Taking the stage at a Galt House where he worked as a bell hop while in college, Kentucky native and US EPA Administrator Scott Pruitt wasted no time telling the audience that the Trump administration was about to shed baggage left behind by the Obama Administration’s EPA. “Waters of the US” is likely the biggest reason why some agriculture groups were critical of the Obama Administration. The EPA’s regulation of the legislation that defined water sources on private property had been a focal point during last year’s elections. Friday there were cheers when Administrator Scott Pruitt promised that change is months away. He accused the former administration of “over-reach” in its defining of “WOTUS” and said a replacement should be in place by in the middle of next year.
The Waters of the United States rule, passed by administrative fiat in June 2015, gave the federal government jurisdiction over nearly every river, lake, creek, estuary, pond, swamp, prairie pothole, irrigation ditch, and intermittent rivulet in the U.S. It’s a regulation that can force a rancher to spend $40,000 trying to get permission to grade a road through a dry wash that carries water only during occasional summer rainstorms—and then give up rather than pour more resources into the fight. After the Environmental Protection Agency (EPA) issued the rule, 33 states and more than 70 private sector organizations immediately challenged it in the courts for being too broad. In October 2015, the U.S. Court of Appeals for the Sixth Circuit issued a nationwide stay on implementing the regulation.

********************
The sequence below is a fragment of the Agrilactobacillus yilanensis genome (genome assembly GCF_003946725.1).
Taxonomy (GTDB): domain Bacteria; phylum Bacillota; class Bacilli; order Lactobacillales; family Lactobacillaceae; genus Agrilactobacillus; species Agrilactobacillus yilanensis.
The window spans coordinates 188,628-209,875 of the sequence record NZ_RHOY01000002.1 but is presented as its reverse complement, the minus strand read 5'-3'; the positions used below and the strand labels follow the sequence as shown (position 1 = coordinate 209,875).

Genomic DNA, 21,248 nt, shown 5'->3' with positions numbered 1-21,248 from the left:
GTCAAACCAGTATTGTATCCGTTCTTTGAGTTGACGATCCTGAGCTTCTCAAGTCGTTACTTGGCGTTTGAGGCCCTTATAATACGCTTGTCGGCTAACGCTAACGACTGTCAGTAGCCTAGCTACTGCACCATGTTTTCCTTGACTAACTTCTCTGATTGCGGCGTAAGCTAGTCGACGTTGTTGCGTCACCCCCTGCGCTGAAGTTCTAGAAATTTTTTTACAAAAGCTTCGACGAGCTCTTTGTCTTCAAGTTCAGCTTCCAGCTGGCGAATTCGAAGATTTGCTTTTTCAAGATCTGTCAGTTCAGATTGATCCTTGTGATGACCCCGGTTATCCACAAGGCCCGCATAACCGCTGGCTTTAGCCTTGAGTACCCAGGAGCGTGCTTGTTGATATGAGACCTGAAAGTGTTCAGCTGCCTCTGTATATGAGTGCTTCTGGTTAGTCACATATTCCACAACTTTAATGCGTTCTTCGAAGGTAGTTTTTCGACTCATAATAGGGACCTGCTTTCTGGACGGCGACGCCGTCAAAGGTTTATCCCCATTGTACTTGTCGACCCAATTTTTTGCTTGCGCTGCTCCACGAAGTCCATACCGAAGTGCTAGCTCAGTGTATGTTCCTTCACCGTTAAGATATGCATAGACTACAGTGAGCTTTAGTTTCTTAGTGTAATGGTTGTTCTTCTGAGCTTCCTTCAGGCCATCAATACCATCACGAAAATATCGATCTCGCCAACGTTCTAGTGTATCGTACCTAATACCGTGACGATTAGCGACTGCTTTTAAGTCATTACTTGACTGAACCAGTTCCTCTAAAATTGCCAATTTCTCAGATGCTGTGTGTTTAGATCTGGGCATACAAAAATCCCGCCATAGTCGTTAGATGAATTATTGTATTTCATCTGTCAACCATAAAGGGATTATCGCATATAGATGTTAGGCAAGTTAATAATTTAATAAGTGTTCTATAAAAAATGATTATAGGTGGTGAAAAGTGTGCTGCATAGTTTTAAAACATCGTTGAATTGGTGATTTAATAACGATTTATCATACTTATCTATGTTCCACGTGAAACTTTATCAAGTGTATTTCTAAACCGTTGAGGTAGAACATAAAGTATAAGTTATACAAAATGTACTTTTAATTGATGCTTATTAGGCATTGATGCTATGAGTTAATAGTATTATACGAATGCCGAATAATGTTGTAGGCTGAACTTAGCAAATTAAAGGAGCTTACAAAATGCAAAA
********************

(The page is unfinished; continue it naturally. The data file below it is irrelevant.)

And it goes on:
Federal regulation of waterways may not be the first issue that comes to mind in a desert state like Arizona, but don’t tell that to Pima County cattle rancher Jim Chilton. Chilton was one of two Arizonans invited to testify Wednesday on the Waters of the United States rule, an Obama administration plan to streamline regulation of waterways. Critics charge that the plan, which never took effect, just muddied the waters and Chilton called it a “form of tyranny.” “In my view, the 2015 WOTUS rule empowered bureaucrats to impose their personal views without concern for being called to account for their actions,” Chilton said in his prepared testimony. “We need a reasonable interpretation shared by citizens on what constitutes a navigable river and what is a genuine nexus to a navigable river.”
Environmental Protection Agency chief Scott Pruitt found a friendly audience Thursday in his native Kentucky as he lambasted an Obama-era clean-water rule. Speaking to a Kentucky Farm Bureau audience, Pruitt said the rule aimed at protecting small streams and wetlands from development and pollution was an example of federal overreach. He said it tried to redefine the Clean Water Act to cover puddles, dry creek beds and drainage ditches. “The agency took a definition under the Clean Water Act and turned it into something that Congress never intended,” Pruitt said.
To protect navigable waters, the Clean Water Act’s jurisdiction extends to waters linked to navigable ones. But because essentially all waters are connected, under the 2015 Waters of the United States (WOTUS) rule, agencies will assess the degree of connectivity on a case-by-case basis. A recent executive order from President Donald Trump asks the Environmental Protection Agency to rewrite the WOTUS rule using Justice Antonin Scalia’s “continuous surface connection” definition. All this confusion threatens property rights.